Patients with severe psoriasis displayed low levels of adherence to the Mediterranean diet, according to a study published in the journal JAMA Dermatology.
Mediterranean diet is a type of traditional diet in Mediterranean countries, characterized especially by a high consumption of vegetables and olive oil and moderate consumption of protein.
Previous studies have suggested that sticking to a healthy diet, such as the Mediterranean diet(MD), may reduce the risk of long-term systemic inflammation.
Celine Phan and his associates conducted a study to assess the association between a score that reflects the adhesion to a Mediterranean diet (MEDI-LITE) and the onset and/or severity of psoriasis.
The cross-sectional observational study by investigators included the patients with psoriasis who were identified via a validated online self-completed questionnaire and then categorized by disease severity: severe psoriasis, nonsevere psoriasis, and psoriasis-free. Data on dietary intake (including alcohol) were gathered during the first 2 years of participation in the cohort to calculate a score reflecting adherence to MD from 0 (zero) for no adherence to 18 for maximum adherence.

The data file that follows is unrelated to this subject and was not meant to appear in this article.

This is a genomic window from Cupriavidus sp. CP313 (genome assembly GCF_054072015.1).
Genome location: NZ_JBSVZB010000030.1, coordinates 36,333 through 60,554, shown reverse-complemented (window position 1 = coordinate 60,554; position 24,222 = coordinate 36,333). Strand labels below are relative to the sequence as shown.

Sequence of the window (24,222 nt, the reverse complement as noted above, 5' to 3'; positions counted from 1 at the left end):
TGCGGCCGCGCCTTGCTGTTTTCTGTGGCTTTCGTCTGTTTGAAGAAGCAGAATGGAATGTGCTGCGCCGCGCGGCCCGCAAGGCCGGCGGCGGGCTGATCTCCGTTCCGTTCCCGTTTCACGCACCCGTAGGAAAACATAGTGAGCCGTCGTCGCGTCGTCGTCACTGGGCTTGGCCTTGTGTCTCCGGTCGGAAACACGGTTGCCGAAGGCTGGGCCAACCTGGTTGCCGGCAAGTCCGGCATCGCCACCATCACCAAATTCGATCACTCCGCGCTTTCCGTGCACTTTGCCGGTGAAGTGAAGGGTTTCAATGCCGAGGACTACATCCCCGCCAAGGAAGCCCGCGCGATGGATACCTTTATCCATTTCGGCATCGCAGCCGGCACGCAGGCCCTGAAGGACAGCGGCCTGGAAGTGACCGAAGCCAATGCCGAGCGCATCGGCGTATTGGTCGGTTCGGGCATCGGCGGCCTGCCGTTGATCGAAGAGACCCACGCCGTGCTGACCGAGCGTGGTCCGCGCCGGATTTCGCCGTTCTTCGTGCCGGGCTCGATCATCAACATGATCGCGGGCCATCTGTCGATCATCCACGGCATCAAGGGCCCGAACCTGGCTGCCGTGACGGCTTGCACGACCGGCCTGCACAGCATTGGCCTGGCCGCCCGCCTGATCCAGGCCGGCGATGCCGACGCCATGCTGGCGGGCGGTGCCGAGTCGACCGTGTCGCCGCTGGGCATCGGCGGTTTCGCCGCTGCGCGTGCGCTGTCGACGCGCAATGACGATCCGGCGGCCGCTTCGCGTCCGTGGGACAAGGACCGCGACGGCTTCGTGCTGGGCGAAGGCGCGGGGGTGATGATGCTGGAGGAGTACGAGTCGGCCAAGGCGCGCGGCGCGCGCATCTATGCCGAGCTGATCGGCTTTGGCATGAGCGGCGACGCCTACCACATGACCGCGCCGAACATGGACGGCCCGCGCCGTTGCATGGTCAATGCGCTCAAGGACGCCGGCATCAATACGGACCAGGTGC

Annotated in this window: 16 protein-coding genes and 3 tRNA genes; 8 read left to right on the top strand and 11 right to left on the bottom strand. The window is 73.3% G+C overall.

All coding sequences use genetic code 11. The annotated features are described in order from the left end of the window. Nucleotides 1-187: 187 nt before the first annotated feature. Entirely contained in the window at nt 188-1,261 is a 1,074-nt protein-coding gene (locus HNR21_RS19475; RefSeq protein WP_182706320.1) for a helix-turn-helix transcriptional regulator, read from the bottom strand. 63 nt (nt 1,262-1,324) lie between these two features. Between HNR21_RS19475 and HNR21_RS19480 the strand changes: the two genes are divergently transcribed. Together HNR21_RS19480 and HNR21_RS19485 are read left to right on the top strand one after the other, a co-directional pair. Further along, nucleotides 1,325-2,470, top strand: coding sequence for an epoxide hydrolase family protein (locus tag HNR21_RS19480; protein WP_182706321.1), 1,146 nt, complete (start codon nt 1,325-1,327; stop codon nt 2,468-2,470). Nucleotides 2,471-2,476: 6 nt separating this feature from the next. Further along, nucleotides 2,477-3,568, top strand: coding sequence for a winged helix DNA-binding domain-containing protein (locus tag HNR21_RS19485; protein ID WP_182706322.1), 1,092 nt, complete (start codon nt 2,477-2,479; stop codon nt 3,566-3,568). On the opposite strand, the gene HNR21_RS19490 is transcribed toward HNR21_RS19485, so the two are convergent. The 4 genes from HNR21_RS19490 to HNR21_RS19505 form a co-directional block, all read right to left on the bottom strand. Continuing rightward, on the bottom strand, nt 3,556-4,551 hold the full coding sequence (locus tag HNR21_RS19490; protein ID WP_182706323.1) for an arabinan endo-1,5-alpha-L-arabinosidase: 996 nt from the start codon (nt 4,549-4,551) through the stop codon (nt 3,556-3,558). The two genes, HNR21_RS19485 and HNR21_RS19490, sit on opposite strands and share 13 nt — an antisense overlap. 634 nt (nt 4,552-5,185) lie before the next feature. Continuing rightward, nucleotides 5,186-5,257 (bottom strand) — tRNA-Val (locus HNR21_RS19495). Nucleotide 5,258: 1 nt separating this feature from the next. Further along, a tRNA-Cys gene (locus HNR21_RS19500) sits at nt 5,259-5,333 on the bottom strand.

Confounding factors such as age, sex, physical activity, body mass index, tobacco use, and a history of cardiovascular disease were also recorded.
The study found that there was an “inverse” association between adherence to a MD and the severity of psoriasis, which suggests patients with severe psoriasis adhered less strongly to the MD.
The authors suggest that provided the findings are confirmed, adherence to a Mediterranean diet should be integrated into the routine management of moderate to severe psoriasis.
Psoriasis is a common chronic inflammatory disease that affects 1% to 2% of the general population of all ages. Patients with psoriasis show a greater prevalence of obesity and metabolic syndrome, both of which confer a higher cardiovascular risk.
For reference log on to 10.1001/jamadermatol.2018.2127